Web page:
In sexual selection and thermoregulation, bigger is better, at least for fiddler crabs

Sexual dimorphism in fiddler crabs. Female (A) and male (B) Uca panacea. Scale bars indicate 1 cm. From Darnell and Munguia 2011

Imagine yourself a fiddler crab. For this exercise, imagine yourself a male fiddler crab. Are you with me? Great. Check out your right claw, it’s a sleek, slender machine, perfect for picking through the sand as you sift out bacteria and other microorganisms for food. It also makes a handy shovel for digging nice deep burrows to protect you from harsh conditions. Now check out your left claw. Wow! This thing is massive. If you possess a particularly vivid mind and have place your ego within the carapace of Uca panacea, your giant claw is more than a quarter of your body weight. This comically mis-proportioned appendage is why those pesky bipeds call you and your cousins “Fiddler Crabs”.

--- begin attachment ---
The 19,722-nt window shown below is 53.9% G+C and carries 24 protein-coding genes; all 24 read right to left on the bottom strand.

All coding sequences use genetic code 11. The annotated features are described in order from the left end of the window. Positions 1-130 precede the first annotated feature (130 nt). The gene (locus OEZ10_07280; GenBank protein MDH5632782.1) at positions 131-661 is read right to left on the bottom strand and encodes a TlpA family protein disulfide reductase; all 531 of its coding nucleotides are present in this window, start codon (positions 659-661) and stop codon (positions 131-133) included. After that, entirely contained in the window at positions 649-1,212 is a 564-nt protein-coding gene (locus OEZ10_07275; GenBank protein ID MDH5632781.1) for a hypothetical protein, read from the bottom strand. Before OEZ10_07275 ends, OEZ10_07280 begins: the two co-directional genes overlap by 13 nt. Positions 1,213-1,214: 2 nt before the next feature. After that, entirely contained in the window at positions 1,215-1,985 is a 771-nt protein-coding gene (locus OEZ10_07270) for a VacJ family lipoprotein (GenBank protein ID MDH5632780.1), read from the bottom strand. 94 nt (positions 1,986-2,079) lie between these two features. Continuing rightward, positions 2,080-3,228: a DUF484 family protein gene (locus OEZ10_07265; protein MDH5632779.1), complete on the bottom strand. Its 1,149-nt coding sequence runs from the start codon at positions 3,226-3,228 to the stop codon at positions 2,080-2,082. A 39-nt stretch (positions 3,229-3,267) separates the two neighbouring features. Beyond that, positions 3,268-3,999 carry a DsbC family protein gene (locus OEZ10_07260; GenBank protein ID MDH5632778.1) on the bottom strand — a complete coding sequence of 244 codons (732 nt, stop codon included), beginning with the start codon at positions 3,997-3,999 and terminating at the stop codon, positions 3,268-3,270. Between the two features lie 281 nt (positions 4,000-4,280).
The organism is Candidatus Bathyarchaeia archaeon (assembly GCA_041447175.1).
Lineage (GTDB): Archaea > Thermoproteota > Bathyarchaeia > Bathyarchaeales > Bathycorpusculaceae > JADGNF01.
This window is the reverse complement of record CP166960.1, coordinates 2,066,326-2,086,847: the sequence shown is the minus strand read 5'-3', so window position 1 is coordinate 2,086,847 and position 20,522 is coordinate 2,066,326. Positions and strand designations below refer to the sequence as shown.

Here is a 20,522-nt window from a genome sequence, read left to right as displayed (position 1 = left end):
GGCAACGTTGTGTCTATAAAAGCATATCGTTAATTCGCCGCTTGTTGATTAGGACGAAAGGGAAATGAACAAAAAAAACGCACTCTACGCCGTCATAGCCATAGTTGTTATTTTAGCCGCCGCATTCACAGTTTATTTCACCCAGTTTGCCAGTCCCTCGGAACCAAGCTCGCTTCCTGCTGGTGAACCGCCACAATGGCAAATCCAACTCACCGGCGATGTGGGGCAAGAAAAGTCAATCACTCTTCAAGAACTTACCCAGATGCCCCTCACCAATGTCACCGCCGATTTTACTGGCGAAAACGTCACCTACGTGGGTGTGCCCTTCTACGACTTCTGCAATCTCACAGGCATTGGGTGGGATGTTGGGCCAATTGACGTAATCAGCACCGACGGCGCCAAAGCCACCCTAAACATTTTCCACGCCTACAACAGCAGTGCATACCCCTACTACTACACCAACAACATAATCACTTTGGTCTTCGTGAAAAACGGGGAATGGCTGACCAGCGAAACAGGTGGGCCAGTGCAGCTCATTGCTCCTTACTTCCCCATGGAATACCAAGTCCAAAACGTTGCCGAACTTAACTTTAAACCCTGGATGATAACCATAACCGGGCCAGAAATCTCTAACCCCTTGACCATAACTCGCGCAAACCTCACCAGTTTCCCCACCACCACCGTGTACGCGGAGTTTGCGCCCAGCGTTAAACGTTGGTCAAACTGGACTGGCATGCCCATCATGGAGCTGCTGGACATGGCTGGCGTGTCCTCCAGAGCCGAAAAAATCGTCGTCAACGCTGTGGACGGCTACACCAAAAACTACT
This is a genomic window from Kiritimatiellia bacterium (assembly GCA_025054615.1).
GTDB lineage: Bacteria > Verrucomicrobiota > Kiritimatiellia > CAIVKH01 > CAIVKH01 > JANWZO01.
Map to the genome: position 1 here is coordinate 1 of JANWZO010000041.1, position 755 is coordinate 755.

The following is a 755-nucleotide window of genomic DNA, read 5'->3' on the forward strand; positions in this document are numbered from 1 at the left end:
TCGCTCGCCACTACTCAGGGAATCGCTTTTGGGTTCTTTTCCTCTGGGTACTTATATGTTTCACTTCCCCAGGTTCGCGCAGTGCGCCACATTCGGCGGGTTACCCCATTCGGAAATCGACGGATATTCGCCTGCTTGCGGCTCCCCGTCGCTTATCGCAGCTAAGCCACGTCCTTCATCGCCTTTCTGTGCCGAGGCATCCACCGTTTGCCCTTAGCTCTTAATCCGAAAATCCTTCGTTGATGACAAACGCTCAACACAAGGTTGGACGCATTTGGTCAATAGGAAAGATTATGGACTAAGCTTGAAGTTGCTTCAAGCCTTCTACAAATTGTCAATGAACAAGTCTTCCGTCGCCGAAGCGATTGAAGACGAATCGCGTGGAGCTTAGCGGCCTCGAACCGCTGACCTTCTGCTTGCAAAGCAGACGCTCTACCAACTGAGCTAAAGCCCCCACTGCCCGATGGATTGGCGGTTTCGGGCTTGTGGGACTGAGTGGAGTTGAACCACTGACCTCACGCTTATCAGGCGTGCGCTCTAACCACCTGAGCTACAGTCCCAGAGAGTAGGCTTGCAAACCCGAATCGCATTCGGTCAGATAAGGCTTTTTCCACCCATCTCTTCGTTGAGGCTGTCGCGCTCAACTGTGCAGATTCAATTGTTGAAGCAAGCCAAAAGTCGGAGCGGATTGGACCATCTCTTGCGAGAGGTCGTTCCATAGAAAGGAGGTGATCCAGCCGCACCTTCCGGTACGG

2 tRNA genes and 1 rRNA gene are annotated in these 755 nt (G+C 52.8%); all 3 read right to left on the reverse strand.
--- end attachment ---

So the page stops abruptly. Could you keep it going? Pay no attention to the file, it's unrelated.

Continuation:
See that female fiddler crab at the perimeter of your territory? Yes, she is checking you out. That giant claw of yours is primarily used to attract mates, signalling to interested parties that your are fit and fecund. You even have a special dance, unique to each fiddler crab species, to announce your vitality. And if some other, lesser-clawed, male tries to move in to your territory, why, you’re equipped with a serious piece of hardware to drive off that interloper.

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